It may seem impossible forgiving someone you believe has slighted or taken deliberate action against you. But the price for bearing a grudge can be high. Numerous studies have shown that bitterness and hatred create stress disorders, negatively affect the immune system and are positively correlated with depression, anxiety, neuroticism and premature death.


In comparison, taking the high road of forgiveness contributes to greater spiritual and psychological well-being, lower anxiety levels, less stress, lower blood pressure and lower risk of alcohol and substance abuse. People who forgive more readily also tend to have fewer coronary health problems.


Be it an employee, potential client, co-worker, or partner – let’s forgive and grow – today!


Happy Tuesday & Happy Selling!


Forgiveness as a Business Tool

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Tell me if this sounds familiar: You work exceedingly hard. You’ve honed your skills. You know when you’ve done great work and take a quiet pride in it. And yet, the moment someone verbalizes it in the form of a compliment you can’t seem to string two words together. Instead, you revert into one of the following:


  • The babbling-response.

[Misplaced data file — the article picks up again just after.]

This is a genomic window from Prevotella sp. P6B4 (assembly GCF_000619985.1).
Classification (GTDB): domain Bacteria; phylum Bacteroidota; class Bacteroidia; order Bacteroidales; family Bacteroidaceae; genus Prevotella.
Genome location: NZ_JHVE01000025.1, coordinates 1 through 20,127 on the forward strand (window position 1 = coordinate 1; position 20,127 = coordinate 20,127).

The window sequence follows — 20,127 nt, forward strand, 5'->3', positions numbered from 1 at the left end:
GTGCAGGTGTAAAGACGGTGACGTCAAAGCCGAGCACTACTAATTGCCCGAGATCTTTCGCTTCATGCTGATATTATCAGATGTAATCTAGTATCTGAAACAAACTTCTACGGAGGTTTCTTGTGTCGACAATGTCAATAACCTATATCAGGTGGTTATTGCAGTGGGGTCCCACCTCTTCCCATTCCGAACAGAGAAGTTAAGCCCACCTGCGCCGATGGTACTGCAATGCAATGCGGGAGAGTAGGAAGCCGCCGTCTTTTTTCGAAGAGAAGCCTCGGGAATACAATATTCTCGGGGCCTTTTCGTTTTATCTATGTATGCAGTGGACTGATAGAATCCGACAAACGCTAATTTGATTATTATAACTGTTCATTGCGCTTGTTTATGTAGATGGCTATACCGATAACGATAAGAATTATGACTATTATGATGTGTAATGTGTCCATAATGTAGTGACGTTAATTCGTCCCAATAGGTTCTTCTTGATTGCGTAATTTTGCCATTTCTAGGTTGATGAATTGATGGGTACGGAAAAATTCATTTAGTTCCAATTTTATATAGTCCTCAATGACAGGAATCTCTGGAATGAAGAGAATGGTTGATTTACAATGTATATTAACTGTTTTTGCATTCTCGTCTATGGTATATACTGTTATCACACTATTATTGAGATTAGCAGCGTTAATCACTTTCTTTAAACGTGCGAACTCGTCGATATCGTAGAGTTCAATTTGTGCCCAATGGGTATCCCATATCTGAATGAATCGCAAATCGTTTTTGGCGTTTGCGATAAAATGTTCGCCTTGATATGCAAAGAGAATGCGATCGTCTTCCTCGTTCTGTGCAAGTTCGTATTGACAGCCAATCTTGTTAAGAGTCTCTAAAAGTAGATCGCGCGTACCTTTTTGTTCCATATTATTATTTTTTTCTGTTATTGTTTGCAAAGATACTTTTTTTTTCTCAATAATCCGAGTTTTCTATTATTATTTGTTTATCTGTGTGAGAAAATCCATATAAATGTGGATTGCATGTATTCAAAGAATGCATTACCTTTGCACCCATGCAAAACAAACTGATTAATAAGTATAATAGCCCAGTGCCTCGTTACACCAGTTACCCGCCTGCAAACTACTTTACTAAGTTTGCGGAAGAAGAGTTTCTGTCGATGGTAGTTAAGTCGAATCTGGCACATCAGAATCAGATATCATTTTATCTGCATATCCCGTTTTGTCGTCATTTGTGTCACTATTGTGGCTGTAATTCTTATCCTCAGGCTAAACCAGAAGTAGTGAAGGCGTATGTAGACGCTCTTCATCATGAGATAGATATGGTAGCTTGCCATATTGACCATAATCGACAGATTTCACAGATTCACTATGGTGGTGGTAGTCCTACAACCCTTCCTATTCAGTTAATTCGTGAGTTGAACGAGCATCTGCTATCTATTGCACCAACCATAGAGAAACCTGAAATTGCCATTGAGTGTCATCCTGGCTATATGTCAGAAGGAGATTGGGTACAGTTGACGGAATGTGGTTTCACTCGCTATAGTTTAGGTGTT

• The self-deprecating response.
  • The total and complete blackout.


That nonsense has to stop. Here’s how to take a compliment:


  1. Realize that someone is paying you a compliment.
  2. Let them finish.
  3. Seriously, let them finish.
  4. Take a breath.
  5. Smile and say “Thank you. That’s really good to hear.”
  6. Move on in the conversation. Don’t over-explain. Don’t undercut yourself. Just thank them sincerely and move on with a question about how their work is going.


Why is this so hard? Many people associate embarrassment or discomfort with the process of being recognized. Sometimes, this response is caused by the dissonance we feel when someone contradicts our own self-doubt.


One way to turn that discomfort on its head is to realize that the compliment has more to do with the person giving it than with you. When someone is complimenting you, they are sharing how your actions or behaviors impacted them. They are not asking if you agree. So don’t rob them of that moment.


Happy Tuesday & Happy Selling!


Can’t Take A Compliment?